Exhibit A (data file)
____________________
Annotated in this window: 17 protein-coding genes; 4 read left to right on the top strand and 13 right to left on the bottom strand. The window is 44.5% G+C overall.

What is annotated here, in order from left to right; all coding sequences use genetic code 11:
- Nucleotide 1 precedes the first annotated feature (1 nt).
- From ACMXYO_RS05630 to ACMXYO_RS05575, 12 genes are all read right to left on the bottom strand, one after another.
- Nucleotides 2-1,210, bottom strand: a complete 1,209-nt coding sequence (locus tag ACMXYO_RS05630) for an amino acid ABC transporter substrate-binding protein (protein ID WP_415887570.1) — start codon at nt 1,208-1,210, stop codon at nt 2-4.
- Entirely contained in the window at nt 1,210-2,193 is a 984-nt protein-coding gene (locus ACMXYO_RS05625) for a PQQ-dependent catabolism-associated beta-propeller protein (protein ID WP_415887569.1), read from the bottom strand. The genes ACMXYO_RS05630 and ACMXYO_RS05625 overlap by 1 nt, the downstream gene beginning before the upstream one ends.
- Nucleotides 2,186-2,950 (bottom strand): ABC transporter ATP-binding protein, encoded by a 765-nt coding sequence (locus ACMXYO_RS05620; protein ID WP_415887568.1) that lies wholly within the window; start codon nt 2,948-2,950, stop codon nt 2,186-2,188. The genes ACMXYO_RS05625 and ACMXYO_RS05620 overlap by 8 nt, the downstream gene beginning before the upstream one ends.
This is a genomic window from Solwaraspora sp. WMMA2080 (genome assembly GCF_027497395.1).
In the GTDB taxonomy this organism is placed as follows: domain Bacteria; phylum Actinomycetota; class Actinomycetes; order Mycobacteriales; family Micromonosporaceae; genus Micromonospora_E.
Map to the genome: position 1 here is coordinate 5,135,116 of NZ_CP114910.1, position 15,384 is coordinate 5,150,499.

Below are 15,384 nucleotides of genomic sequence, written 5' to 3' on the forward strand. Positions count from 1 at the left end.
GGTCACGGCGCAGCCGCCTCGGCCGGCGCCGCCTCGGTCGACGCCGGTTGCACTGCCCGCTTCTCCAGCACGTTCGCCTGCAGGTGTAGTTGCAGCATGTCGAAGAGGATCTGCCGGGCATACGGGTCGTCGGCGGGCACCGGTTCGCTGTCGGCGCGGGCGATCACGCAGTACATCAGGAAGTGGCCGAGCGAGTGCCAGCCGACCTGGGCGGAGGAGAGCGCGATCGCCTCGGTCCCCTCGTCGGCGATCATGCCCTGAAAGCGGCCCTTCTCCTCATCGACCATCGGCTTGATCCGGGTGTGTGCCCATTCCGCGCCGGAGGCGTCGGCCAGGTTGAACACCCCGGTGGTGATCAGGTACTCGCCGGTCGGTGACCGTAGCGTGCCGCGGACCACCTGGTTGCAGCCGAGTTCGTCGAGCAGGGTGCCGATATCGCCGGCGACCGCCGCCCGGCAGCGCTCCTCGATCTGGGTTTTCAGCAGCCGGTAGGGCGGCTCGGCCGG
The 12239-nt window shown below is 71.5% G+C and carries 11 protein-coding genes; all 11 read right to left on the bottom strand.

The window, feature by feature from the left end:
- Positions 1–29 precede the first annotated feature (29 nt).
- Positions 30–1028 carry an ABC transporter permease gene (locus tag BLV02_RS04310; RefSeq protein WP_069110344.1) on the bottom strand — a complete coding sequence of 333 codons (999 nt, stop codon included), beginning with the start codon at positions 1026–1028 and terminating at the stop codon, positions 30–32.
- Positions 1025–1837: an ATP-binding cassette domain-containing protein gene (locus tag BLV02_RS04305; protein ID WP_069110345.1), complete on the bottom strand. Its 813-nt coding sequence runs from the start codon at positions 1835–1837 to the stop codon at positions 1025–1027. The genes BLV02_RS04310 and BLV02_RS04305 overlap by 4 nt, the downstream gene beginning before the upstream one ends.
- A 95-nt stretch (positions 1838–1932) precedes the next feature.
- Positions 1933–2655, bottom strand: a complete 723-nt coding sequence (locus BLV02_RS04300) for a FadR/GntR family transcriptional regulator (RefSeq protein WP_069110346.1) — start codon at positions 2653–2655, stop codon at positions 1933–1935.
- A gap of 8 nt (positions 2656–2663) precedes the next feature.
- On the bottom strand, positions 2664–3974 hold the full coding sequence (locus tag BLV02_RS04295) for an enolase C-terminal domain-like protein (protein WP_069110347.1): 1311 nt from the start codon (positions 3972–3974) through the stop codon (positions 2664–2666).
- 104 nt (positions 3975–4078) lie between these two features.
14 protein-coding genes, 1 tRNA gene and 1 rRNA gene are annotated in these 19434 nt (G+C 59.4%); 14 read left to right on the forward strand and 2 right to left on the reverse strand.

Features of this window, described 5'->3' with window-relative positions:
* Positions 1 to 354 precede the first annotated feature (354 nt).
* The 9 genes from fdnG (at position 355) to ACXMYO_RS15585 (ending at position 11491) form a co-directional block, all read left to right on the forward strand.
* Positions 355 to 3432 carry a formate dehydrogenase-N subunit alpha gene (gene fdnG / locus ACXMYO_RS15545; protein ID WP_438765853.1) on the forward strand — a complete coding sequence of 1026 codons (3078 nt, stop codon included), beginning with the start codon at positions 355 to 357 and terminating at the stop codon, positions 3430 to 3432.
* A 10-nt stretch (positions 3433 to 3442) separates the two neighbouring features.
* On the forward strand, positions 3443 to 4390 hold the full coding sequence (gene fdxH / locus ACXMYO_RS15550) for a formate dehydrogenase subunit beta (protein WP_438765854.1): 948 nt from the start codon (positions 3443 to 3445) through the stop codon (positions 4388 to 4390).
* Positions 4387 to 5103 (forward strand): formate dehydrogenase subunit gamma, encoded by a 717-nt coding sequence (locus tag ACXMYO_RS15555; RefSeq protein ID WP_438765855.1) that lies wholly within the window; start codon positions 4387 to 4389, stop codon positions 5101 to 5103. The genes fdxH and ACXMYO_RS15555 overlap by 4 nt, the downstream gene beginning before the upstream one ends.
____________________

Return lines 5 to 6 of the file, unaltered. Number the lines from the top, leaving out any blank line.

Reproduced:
- Nucleotides 2-1,210, bottom strand: a complete 1,209-nt coding sequence (locus tag ACMXYO_RS05630) for an amino acid ABC transporter substrate-binding protein (protein ID WP_415887570.1) — start codon at nt 1,208-1,210, stop codon at nt 2-4.
- Entirely contained in the window at nt 1,210-2,193 is a 984-nt protein-coding gene (locus ACMXYO_RS05625) for a PQQ-dependent catabolism-associated beta-propeller protein (protein ID WP_415887569.1), read from the bottom strand. The genes ACMXYO_RS05630 and ACMXYO_RS05625 overlap by 1 nt, the downstream gene beginning before the upstream one ends.